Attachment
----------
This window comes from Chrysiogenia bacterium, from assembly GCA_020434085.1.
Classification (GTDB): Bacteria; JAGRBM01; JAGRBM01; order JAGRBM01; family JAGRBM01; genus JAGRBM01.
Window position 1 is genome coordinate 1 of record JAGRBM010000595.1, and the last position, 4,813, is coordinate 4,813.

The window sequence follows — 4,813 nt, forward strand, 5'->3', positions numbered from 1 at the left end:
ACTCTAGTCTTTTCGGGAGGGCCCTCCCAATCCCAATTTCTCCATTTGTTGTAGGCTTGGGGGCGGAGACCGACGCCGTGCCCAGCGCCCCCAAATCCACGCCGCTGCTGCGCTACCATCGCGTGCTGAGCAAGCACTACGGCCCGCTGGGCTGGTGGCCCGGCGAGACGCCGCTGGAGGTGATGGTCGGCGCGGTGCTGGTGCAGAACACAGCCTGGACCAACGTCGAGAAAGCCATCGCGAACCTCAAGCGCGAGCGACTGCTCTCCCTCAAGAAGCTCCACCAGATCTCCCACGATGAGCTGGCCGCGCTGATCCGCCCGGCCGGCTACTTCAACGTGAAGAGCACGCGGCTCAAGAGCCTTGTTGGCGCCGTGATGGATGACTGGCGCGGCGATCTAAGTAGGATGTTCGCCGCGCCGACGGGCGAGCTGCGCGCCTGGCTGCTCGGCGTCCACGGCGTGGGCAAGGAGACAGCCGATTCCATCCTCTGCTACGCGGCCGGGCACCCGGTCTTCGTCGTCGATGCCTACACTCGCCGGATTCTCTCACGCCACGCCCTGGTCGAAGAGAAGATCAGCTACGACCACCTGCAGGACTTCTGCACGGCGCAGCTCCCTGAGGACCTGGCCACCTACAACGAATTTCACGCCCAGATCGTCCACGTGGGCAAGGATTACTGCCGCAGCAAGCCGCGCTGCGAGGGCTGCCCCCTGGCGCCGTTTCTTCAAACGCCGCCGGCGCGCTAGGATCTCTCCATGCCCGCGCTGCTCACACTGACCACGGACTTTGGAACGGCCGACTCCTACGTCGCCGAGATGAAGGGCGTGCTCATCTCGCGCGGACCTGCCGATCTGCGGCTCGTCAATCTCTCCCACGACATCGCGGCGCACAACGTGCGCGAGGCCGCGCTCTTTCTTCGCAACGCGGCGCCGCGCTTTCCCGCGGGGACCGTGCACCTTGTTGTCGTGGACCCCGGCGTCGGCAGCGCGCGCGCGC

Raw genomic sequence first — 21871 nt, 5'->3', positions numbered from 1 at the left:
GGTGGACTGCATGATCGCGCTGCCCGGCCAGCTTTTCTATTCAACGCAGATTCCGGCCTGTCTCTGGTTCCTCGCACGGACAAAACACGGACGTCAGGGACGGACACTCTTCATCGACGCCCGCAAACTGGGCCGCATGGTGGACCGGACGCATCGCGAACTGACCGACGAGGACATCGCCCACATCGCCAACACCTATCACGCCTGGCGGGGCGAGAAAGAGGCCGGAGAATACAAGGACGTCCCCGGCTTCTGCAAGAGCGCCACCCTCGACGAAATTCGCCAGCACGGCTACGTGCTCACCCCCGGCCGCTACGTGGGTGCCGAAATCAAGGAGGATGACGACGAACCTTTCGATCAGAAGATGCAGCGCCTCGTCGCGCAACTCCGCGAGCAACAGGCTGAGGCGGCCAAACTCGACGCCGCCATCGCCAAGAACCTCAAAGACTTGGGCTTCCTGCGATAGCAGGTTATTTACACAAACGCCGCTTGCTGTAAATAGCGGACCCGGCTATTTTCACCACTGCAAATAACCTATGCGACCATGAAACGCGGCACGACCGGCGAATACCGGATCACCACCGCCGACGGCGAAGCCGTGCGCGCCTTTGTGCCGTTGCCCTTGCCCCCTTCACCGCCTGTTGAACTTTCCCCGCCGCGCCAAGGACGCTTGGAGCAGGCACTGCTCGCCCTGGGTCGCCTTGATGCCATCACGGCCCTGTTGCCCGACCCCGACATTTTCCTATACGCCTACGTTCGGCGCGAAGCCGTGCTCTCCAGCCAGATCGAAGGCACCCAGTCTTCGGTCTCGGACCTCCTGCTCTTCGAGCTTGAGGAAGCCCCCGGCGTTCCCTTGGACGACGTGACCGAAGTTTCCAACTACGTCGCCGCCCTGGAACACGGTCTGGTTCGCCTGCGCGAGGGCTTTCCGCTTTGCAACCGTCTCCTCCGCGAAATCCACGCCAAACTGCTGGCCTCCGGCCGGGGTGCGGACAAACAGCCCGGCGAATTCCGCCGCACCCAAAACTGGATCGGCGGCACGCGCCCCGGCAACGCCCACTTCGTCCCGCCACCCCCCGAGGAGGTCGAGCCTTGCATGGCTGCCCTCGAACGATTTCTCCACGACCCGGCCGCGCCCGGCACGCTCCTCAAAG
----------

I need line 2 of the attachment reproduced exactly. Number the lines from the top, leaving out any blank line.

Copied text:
Classification (GTDB): Bacteria; JAGRBM01; JAGRBM01; order JAGRBM01; family JAGRBM01; genus JAGRBM01.